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Facebook at Work Fuels Collaboration at Canadian Tire

Bonnie Agostinho, an IT executive with Canadian Tire, has seen her fair share of technology rollouts over the years. But none, she says, can match the pace at which employees are taking up Facebook at Work.

"This is one of the speediest implementations I've ever been involved in," said Agostinho, who is vice president of Corporate and CTFS Delivery, Information Technology, at Canadian Tire.

Facebook hasn't actually launched a full-blown version of Facebook at Work yet, but a number of companies already have gotten to work with what's available now. The idea behind Facebook at Work is to give employees an easy way to apply the same social networking functionality they use daily in their personal lives to their business selves. Users can post content, add comments, message each other, create groups, and chat, for example. Canadian Tires is one early user; others, as featured on the Facebook at Work home page, include Coldwell Banker, Heineken, and Royal Bank of Scotland.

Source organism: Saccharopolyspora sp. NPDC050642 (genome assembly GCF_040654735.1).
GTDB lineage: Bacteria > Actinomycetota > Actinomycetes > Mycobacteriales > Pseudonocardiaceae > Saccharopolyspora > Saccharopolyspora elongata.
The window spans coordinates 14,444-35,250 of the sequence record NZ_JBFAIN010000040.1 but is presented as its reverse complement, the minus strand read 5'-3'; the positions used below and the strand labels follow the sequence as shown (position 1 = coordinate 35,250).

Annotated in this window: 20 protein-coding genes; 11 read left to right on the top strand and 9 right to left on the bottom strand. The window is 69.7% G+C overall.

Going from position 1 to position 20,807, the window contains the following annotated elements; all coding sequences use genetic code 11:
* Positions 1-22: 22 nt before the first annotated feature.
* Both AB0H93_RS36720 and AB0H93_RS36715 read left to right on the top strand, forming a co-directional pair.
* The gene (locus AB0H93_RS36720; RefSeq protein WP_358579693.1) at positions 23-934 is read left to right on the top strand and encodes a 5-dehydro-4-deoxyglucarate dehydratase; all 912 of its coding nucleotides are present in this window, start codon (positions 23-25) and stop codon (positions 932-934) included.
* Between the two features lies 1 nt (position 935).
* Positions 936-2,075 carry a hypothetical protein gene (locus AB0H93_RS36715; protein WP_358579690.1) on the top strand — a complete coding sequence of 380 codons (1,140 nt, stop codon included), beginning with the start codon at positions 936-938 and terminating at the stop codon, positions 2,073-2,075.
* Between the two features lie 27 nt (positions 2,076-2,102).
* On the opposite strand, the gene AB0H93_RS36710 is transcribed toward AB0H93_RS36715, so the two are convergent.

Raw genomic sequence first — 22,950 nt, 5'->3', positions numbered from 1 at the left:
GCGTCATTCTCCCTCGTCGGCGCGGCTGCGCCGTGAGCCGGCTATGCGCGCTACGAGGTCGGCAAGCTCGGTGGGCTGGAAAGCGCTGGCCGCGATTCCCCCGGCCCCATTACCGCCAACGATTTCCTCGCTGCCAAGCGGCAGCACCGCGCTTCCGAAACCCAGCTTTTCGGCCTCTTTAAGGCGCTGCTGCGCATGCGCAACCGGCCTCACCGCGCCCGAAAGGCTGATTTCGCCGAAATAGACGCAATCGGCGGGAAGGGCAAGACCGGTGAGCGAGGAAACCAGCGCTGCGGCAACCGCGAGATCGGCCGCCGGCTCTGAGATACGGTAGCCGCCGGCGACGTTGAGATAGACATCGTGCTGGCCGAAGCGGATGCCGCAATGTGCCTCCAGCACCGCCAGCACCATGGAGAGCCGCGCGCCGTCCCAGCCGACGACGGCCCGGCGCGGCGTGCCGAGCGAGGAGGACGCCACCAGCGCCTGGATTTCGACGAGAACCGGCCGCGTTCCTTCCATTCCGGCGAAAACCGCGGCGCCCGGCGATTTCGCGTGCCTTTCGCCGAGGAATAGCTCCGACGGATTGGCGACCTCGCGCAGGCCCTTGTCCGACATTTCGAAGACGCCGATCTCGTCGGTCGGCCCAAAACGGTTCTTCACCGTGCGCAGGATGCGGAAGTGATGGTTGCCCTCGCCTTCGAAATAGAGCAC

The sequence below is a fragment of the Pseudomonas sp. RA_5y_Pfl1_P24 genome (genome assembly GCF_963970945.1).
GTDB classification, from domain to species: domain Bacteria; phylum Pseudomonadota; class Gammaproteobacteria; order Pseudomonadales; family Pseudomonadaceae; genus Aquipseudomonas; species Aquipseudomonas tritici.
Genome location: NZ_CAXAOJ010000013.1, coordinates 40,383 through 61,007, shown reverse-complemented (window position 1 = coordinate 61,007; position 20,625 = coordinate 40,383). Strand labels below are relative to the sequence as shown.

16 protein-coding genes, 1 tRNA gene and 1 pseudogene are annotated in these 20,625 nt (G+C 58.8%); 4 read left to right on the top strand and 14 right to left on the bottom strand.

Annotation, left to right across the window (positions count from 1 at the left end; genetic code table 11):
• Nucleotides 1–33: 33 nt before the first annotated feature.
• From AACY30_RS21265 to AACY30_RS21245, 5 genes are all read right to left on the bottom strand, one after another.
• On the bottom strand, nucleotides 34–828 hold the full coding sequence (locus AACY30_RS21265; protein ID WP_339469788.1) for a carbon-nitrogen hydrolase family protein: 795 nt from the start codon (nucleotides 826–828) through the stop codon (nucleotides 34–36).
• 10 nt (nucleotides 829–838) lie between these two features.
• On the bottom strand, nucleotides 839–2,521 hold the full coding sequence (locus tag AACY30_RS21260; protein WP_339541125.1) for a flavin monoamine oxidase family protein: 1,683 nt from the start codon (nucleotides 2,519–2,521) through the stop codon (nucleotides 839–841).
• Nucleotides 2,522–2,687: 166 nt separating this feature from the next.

At a Rapid Clip
Canadian Tire began discussions with Facebook last December, and by mid-month had invited a small pilot group to begin using Facebook at Work. The size of that group quickly grew from 20 to 200 as Agostinho and her team fielded one "Oh, can you add me!" request after another, she said. The company moved from testing to production deployment in early February -- in "a very, very fast transition," as she called it.

"But, when you don't have to set up infrastructure and when you're dealing with a company that you have so much confidence in, you can move that fast," Agostinho added.